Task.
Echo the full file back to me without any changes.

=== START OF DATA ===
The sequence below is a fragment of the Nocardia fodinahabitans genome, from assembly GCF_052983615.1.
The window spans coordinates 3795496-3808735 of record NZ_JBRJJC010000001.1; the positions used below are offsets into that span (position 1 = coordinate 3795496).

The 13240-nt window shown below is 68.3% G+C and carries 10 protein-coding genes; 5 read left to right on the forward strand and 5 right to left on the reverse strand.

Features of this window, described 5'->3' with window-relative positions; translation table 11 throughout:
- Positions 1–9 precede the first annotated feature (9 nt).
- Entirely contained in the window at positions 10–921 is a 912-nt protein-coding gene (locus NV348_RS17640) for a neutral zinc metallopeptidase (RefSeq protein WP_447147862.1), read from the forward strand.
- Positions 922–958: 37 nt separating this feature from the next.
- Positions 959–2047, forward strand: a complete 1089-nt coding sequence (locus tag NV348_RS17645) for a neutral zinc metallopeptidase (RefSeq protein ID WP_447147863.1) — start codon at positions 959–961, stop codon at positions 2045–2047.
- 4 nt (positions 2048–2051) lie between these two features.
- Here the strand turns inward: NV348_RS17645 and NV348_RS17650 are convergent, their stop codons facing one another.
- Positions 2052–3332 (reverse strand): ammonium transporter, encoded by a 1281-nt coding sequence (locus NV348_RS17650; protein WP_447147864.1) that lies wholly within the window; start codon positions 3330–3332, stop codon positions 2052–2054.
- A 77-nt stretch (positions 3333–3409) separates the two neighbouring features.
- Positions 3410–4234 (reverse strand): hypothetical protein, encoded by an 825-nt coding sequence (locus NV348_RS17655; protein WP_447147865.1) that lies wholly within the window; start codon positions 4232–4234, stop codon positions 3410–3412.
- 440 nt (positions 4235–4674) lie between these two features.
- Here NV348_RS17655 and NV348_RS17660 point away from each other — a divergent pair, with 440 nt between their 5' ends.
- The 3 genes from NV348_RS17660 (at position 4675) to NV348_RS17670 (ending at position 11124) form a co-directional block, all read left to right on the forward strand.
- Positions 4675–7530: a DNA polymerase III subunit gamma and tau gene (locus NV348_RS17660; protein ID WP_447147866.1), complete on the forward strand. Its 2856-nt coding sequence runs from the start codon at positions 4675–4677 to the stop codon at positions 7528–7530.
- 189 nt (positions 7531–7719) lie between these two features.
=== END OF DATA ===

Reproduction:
The sequence below is a fragment of the Nocardia fodinahabitans genome, from assembly GCF_052983615.1.
The window spans coordinates 3795496-3808735 of record NZ_JBRJJC010000001.1; the positions used below are offsets into that span (position 1 = coordinate 3795496).

The 13240-nt window shown below is 68.3% G+C and carries 10 protein-coding genes; 5 read left to right on the forward strand and 5 right to left on the reverse strand.

Features of this window, described 5'->3' with window-relative positions; translation table 11 throughout:
- Positions 1–9 precede the first annotated feature (9 nt).
- Entirely contained in the window at positions 10–921 is a 912-nt protein-coding gene (locus NV348_RS17640) for a neutral zinc metallopeptidase (RefSeq protein WP_447147862.1), read from the forward strand.
- Positions 922–958: 37 nt separating this feature from the next.
- Positions 959–2047, forward strand: a complete 1089-nt coding sequence (locus tag NV348_RS17645) for a neutral zinc metallopeptidase (RefSeq protein ID WP_447147863.1) — start codon at positions 959–961, stop codon at positions 2045–2047.
- 4 nt (positions 2048–2051) lie between these two features.
- Here the strand turns inward: NV348_RS17645 and NV348_RS17650 are convergent, their stop codons facing one another.
- Positions 2052–3332 (reverse strand): ammonium transporter, encoded by a 1281-nt coding sequence (locus NV348_RS17650; protein WP_447147864.1) that lies wholly within the window; start codon positions 3330–3332, stop codon positions 2052–2054.
- A 77-nt stretch (positions 3333–3409) separates the two neighbouring features.
- Positions 3410–4234 (reverse strand): hypothetical protein, encoded by an 825-nt coding sequence (locus NV348_RS17655; protein WP_447147865.1) that lies wholly within the window; start codon positions 4232–4234, stop codon positions 3410–3412.
- 440 nt (positions 4235–4674) lie between these two features.
- Here NV348_RS17655 and NV348_RS17660 point away from each other — a divergent pair, with 440 nt between their 5' ends.
- The 3 genes from NV348_RS17660 (at position 4675) to NV348_RS17670 (ending at position 11124) form a co-directional block, all read left to right on the forward strand.
- Positions 4675–7530: a DNA polymerase III subunit gamma and tau gene (locus NV348_RS17660; protein ID WP_447147866.1), complete on the forward strand. Its 2856-nt coding sequence runs from the start codon at positions 4675–4677 to the stop codon at positions 7528–7530.
- 189 nt (positions 7531–7719) lie between these two features.